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    I found this one:
    http://www.phpbuilder.com/columns/po...22.php3?page=1

    Remember you have to configure your server to parse .css files as PHP. There was a thread about this on SitePoint too, but I can't seem to find it.

    This site has a browser detection script (2, actually - one in PHP, one in JavaScript) that will choose a Style Sheet based on the user's browser/version.
    http://www.digiways.com/articles/php/dyncss/

    While we're at it, here's something on switching stylesheets via JavaScript.
    http://www.alistapart.com/stories/alternate/
    Colin Temple [twitter: @cailean]
    Web Analyst at Napkyn


  14. #14
    if($awake){code();} PHP John's Avatar
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    You can also store your CSS files as .php files, if you are using php for creating dynamic CSS pages.

    <link rel="stylesheet" type="text/css" href="style.php" />

    This format has worked fine for me.

    Does anyone know of any problems I could encounter with this?
    John

  15. #15
    ☆★☆★ silver trophy vgarcia's Avatar
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    Quote Originally Posted by PHP John

    Does anyone know of any problems I could encounter with this?
    Make sure this is at the top of your CSS-generating PHP files:
    PHP Code:
    header('Content-type: text/css');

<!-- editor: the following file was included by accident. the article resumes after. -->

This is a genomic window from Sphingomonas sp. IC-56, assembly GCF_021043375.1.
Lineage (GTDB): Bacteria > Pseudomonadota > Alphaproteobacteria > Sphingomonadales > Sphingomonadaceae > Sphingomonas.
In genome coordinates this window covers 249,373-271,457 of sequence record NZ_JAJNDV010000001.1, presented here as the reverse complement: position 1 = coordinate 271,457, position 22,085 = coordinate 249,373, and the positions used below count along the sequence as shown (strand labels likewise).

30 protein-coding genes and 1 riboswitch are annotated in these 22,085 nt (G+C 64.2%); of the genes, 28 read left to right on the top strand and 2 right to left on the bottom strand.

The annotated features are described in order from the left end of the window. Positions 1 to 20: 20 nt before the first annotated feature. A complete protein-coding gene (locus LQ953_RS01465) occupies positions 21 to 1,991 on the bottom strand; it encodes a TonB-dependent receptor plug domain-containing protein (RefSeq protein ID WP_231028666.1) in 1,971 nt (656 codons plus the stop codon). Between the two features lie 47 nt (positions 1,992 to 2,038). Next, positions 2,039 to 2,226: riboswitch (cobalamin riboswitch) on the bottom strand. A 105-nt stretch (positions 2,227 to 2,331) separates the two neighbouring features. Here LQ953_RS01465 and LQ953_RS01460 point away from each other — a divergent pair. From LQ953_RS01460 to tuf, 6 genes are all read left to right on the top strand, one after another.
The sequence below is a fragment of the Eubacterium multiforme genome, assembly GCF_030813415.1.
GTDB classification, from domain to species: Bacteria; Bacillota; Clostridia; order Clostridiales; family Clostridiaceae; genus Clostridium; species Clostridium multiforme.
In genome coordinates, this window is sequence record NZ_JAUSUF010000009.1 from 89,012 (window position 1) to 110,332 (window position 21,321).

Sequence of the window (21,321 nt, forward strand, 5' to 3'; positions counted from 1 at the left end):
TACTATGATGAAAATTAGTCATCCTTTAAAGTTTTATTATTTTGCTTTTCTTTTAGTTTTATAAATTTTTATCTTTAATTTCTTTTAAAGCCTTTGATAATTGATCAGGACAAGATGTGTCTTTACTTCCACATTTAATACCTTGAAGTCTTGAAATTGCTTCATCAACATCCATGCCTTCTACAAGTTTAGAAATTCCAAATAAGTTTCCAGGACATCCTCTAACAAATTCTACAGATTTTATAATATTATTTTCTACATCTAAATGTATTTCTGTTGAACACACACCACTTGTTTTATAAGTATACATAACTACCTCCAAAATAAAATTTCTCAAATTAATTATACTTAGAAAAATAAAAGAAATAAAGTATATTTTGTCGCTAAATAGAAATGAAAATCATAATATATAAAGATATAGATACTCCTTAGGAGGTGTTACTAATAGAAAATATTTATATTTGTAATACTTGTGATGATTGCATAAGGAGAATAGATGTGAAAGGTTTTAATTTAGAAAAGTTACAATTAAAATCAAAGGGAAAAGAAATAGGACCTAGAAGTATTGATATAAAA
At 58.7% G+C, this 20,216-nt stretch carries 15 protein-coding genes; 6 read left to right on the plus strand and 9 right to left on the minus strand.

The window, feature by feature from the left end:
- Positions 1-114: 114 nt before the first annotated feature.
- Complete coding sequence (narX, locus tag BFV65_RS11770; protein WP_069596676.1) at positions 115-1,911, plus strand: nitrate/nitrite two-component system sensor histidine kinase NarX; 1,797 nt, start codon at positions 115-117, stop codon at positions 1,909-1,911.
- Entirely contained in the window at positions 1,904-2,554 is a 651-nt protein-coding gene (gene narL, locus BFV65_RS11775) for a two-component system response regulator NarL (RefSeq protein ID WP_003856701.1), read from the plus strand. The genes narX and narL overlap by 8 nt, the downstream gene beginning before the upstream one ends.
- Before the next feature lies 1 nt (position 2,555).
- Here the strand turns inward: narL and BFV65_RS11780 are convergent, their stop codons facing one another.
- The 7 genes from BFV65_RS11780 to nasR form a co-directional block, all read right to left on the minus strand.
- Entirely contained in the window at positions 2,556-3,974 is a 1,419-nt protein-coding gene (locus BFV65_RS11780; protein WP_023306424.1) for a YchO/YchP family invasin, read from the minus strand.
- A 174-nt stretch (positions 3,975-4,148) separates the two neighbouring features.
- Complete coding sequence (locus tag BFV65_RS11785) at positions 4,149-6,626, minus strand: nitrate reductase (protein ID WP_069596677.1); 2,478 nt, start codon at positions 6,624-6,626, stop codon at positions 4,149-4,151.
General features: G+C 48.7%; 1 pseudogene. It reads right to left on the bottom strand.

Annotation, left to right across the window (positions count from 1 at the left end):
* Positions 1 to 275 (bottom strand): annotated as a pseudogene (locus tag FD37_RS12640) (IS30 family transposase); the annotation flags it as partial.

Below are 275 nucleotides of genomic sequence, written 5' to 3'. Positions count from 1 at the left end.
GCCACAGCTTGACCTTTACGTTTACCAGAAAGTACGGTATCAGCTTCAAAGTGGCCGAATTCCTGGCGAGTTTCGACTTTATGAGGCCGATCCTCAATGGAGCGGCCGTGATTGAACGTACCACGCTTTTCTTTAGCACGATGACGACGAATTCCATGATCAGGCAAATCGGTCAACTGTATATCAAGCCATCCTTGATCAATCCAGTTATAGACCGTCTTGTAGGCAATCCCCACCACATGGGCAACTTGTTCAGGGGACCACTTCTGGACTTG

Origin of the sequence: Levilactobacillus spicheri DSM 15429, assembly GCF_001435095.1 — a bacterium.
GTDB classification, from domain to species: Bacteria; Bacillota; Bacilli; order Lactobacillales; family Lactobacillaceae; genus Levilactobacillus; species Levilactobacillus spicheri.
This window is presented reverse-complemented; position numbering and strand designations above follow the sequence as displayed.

16. #16
    if($awake){code();} PHP John's Avatar
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    Thank you. Added.
    John

  17. #17
    Ceci n'est pas Zoef Zoef's Avatar
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    Quote Originally Posted by dhtmlhelp
    alternatively hit me on the head, maybe then I'll get it.



    Did it help?

    Rik
    English tea - Italian coffee - Maltese wine - Belgian beer - French Cognac

  18. #18
    SitePoint Evangelist dhtmlhelp's Avatar
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    Thanks Zoef,

    yes!, more or less. I'll be looking into this dynamic generation, it sounds very interesting but I don't see much application for it at the moment. Hard headed hey?

    DH

  19. #19
    ☆★☆★ silver trophy vgarcia's Avatar
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    Quote Originally Posted by dhtmlhelp
    Thanks Zoef,

    yes!, more or less. I'll be looking into this dynamic generation, it sounds very interesting but I don't see much application for it at the moment. Hard headed hey?

    DH
    How about random background images, or personalizing content? Example: an Aqua style for Mac users, an XP style for Windows users, etc.

  20. #20
    Ceci n'est pas Zoef Zoef's Avatar
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    Quote Originally Posted by vgarcia
    Example: an Aqua style for Mac users, an XP style for Windows users, etc.
    A hairy style for monkeys.

    A thin style for models.

    A hidden style for Saddam.

    Rik
    English tea - Italian coffee - Maltese wine - Belgian beer - French Cognac

  21. #21
    SitePoint Evangelist dhtmlhelp's Avatar
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    Personalising content is the only real useful application, I agree. Can you thing though how it would look like if a site requested favourite colours etc, or guessed favourite layout and colour on the basis of purchases and pages seen. I am sure it sounds really clever but in actual fact real web AI is quite a way away, even for the most resrouceful sites. I'll be ready by then though!

    thanks,

    DH